Google plans a direct attack on Microsoft's core business with the Google Chrome OS.
In a direct attack on Microsoft's globally dominant Windows OS, Google has announced that it is working on a new operating system — Google Chrome OS — for people who "live on the Web — searching for information, checking e-mail, catching up on the news, shopping or just staying in touch with friends," as search engine giant describes it.
Google already offers a suite of e-mail, Web and other software products that compete with Microsoft. And now with the Chrome OS, Google signals the start of the next Great OS Wars. Google says the new, free operating system will initially be targeted at netbooks.
Google and Microsoft have locked horns over the years in a variety of markets, from Internet search to mobile software. Only a month ago, Microsoft announced the launch of its search engine called Bing to eat into the market share of Google who plays a major role in the lucrative Web search market.
Now it remains to be seen if Google Chrome OS can take market share away from Windows OS on which Microsoft's global empire is built. And not to forget the fact that Windows is currently installed in more than 90 percent of the world's PCs.
"Google Chrome OS is an open source, lightweight operating system that will initially be targeted at netbooks. Later this year, we will open-source its code, and netbooks running Google Chrome OS will be available for consumers in the second half of 2010," Google said in a blog post.
The company also added that it was working with multiple OEMs to bring a number of netbooks to market next year. "Because we're already talking to partners about the project, and we'll soon be working with the open source community, we wanted to share our vision now so everyone understands what we are trying to achieve," explains Google.
Google pitches the Chrome OS as ideal for low-cost, light-weight netbooks, by saying, "Speed, simplicity and security are the key aspects of Google Chrome OS. We're designing the OS to be fast and lightweight, to start up and get you onto the Web in a few seconds. The user interface is minimal to stay out of your way, and most of the user experience takes place on the web. And as we did for the Google Chrome browser, we are going back to the basics and completely redesigning the underlying security architecture of the OS so that users don't have to deal with viruses, malware and security updates. It should just work."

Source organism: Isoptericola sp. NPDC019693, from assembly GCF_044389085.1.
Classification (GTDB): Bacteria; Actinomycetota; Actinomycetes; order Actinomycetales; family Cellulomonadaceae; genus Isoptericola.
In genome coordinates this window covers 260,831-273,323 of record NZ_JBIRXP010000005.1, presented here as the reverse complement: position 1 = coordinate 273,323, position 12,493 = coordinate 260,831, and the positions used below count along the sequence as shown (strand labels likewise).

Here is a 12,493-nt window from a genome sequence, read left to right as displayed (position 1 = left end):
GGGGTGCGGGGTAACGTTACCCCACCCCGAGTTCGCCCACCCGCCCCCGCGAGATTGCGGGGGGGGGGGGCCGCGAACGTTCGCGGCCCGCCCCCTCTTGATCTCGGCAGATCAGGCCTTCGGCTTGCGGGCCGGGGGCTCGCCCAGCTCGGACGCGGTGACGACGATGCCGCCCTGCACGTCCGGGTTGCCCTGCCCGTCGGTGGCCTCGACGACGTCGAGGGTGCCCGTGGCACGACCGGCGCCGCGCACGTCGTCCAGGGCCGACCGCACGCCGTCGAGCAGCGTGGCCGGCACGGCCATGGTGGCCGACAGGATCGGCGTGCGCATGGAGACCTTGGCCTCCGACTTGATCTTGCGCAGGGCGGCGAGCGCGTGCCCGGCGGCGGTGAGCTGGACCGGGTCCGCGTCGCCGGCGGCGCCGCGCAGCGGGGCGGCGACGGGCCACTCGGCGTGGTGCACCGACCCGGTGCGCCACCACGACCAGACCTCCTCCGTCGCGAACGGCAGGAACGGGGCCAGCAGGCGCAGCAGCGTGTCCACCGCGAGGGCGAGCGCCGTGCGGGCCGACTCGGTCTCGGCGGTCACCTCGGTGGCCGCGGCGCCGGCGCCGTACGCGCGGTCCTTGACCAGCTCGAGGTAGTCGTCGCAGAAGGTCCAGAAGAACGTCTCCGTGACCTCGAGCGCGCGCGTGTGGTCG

Google Chrome OS will run on both x86 as well as ARM chips. The software architecture is simple — Google Chrome running within a new windowing system on top of a Linux kernel. For application developers, the Web is the platform. All Web-based applications will automatically work, and new applications can be written using your favourite Web technologies. And of course, these apps will run not only on Google Chrome OS, but on any standards-based browser on Windows, Mac and Linux.
Google already has an Android operating system. So, what might be the difference between Android and Chrome OS? Google elaborates, "Google Chrome OS is a new project, separate from Android. Android was designed from the beginning to work across a variety of devices from phones to set-top boxes to netbooks. Google Chrome OS is being created for people who spend most of their time on the Web and is being designed to power computers ranging from small netbooks to full-size desktop systems."
"While there are areas where Google Chrome OS and Android overlap, we believe choice will drive innovation for the benefit of everyone, including Google," the company adds.
According to IDG News Service, Google's Chrome OS won't be an immediate threat to Windows, but it may force Microsoft to reinvent its operating system more quickly into a product that takes full advantage of the Web and can move more nimbly across devices and form factors.
Well, Microsoft may or may not be forced to reinvent Windows? But one thing is clear that Chrome has an uphill battle for software compatibility and hardware-intensive software. It will definitely force Apple, Microsoft and Cannonical to step up their game. The end result: we'll get better OS in return.
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